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#BizTrends2022: Africa's business revolution powered by technology
Anyone who has worked or invested in Africa knows the reality of doing business on the continent can be quite different to this promised land of opportunity. Of course, there are many success stories, but weak SOEs, poor infrastructure and unreliable power supplies make doing business challenging.
This is why the rapid rise of tech-enabled products and services in Africa represents such an exciting and important trend. Tech-driven business solutions can bypass many of the old inefficiencies, for instance, nationalised postal services, that have undermined progress in the past.
This tech revolution includes both the transformation of established corporations, like banks, big retailers, and telco’s into digital ecosystems, and the rapid growth of a thriving startup scene, and the increase in choices this represents for consumers.
Knowingly falling into the trap of hyperbole, the opportunity to develop African tech is immense. Africa currently accounts for less than 1% of global data centre capacity, and a large proportion of the continent’s population remains unbanked. By 2020, the revenue generated by online shopping in Africa was estimated to be $27.97bn, an increase of over 6 billion since 2019. But e-commerce as a whole represents a fraction of total retail in Africa. In South Africa, it accounts for a meagre 1.4% of total sales, but according to Deloitte, two in three respondents indicated they would shop more online in 2021.
Africa is starting to flourish
The move by global tech investors looking to capture market share – particularly in Nigeria, Kenya and South Africa – is already in play, but there have been relatively few blue-chip investment opportunities to date. As Africa’s digital infrastructure expands and its startup scene flourishes, this is now changing.
Well-run tech businesses are increasingly able to attract foreign and local investors. Naspers, for instance, is betting heavily in scaling Takealot and Superbalist, as well as making smaller investments, through its Foundry vehicle, in niche service brands like SweepSouth, that have the potential to scale. According to research from International Data Corp, spending on public cloud services in South Africa has nearly tripled over five years from R4.3bn in 2017 to R11.5bn in 2021.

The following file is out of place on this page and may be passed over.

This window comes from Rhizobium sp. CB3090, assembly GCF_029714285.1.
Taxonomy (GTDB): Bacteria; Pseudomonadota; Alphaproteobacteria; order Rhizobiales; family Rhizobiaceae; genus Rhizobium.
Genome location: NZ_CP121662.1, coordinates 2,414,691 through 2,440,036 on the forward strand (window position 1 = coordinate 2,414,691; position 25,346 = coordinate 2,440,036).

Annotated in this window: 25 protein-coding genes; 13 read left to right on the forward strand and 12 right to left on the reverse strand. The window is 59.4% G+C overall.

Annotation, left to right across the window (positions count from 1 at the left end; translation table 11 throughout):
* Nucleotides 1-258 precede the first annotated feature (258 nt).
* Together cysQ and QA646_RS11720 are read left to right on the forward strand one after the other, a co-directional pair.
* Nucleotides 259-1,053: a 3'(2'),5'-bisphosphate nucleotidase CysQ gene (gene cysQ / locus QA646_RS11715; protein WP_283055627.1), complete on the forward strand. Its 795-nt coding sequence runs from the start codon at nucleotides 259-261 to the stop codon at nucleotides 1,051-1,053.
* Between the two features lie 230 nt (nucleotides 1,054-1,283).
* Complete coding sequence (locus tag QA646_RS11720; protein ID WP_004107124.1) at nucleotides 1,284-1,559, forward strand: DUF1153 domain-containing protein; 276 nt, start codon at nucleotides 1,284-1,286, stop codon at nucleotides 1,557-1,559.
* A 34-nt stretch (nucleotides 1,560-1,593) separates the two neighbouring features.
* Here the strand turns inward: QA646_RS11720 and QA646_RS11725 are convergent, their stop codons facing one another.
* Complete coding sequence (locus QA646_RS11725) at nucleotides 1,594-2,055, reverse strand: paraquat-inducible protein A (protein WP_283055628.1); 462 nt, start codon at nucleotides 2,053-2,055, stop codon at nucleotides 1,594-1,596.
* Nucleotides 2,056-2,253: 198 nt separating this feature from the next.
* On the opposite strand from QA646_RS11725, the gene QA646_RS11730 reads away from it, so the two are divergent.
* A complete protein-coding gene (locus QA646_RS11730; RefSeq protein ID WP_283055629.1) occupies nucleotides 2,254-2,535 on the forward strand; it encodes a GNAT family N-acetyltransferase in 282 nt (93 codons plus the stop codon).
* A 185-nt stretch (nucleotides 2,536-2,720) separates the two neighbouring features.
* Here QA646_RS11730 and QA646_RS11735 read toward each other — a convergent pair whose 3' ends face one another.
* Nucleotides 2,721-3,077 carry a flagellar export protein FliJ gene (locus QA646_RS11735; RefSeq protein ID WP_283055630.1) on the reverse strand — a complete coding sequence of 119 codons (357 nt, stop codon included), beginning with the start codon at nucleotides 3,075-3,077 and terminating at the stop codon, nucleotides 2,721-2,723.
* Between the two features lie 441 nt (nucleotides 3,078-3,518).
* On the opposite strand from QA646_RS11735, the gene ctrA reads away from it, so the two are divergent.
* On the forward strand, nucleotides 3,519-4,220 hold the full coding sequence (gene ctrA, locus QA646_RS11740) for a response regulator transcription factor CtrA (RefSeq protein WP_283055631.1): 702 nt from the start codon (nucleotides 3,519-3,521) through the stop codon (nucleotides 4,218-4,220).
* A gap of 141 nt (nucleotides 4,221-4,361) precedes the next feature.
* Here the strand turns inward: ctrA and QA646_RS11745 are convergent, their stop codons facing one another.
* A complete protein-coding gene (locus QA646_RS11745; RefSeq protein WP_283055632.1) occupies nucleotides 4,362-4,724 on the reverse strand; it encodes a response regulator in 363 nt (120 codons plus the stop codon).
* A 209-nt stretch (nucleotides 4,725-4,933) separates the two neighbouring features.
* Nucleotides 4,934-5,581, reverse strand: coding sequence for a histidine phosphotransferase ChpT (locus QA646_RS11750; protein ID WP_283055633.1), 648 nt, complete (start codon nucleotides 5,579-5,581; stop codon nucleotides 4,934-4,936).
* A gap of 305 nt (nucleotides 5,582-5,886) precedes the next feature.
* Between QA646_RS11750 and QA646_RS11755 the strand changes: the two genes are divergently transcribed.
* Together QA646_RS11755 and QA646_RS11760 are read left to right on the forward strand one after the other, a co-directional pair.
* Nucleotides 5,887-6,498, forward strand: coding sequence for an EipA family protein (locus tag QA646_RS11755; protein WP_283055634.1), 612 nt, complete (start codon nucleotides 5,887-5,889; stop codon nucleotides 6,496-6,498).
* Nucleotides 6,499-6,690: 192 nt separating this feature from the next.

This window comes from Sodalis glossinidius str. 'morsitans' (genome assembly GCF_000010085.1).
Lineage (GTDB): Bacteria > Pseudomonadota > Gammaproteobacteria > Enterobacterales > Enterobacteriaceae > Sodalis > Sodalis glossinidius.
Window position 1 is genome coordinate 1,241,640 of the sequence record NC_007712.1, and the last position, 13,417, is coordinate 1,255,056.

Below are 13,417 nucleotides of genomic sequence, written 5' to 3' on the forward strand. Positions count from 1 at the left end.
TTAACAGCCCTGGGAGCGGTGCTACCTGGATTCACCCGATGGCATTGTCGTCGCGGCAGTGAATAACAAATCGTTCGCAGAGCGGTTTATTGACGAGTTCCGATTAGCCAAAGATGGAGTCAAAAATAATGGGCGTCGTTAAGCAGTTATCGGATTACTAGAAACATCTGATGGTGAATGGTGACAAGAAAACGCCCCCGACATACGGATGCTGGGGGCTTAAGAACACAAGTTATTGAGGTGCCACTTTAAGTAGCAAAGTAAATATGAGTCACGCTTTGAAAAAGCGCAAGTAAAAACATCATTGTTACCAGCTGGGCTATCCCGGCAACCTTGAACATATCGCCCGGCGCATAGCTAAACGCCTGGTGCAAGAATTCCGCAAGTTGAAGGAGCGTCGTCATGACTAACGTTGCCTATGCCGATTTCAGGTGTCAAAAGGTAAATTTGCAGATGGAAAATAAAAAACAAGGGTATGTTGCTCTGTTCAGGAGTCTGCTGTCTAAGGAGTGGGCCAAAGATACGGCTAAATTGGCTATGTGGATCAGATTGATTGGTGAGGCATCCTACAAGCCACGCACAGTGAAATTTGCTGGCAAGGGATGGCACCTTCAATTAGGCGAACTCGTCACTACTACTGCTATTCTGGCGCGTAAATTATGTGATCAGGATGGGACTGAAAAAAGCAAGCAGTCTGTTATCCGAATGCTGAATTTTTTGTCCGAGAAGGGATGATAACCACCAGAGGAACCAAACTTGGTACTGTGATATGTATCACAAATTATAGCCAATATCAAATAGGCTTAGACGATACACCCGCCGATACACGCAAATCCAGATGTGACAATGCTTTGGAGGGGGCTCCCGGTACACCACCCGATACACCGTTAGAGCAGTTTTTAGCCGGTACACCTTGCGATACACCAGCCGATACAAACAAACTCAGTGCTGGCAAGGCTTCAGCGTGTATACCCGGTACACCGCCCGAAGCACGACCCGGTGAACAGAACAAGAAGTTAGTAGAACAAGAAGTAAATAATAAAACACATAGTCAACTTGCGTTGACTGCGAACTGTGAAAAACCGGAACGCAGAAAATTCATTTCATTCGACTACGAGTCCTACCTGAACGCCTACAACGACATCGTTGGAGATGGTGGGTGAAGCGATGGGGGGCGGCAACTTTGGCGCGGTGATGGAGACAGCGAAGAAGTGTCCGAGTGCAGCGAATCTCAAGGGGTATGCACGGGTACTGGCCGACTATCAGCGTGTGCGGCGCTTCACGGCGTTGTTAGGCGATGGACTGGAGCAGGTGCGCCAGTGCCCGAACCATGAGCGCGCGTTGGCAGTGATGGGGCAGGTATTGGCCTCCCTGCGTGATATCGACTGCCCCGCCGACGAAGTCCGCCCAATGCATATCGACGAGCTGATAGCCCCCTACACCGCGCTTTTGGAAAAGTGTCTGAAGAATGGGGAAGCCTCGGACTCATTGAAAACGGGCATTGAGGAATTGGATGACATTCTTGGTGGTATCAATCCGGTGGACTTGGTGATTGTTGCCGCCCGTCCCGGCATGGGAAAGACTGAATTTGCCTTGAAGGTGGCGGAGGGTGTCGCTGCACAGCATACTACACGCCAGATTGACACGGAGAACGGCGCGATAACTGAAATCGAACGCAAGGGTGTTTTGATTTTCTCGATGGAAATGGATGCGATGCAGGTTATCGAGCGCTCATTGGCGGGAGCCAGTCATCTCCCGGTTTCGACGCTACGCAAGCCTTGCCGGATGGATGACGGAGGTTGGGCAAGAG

We are seeing all this investment lead to new and better choices for consumers. Earlier in the year, Nedbank launched Avo – SA’s first Super App. Vodacom followed suit by relaunching Vodapay as a Super App later in the year. Standard Bank has promoted its digital transformation, and TFG, the country’s largest multi-brand fashion retailer, is investing substantial sums in TFG Labs, as it plans to transform from a traditional brick and mortar retailer into an omnichannel platform.
2022 will see this trend accelerate with the launch of many new products and brands with a distinct Silicon Valley feel. The smart ones will re-imagine the Valley’s innovations for African audiences and mindsets. Local startup point-of-sale payment service Yoco has done this particularly well with its innovative hardware, flexible payment plans and a mission to build a world of open commerce that empowers small businesses.
My prediction then for 2022 is that this will be the year that we finally see Africa’s business revolution really begin to take hold, and it will be powered by technology.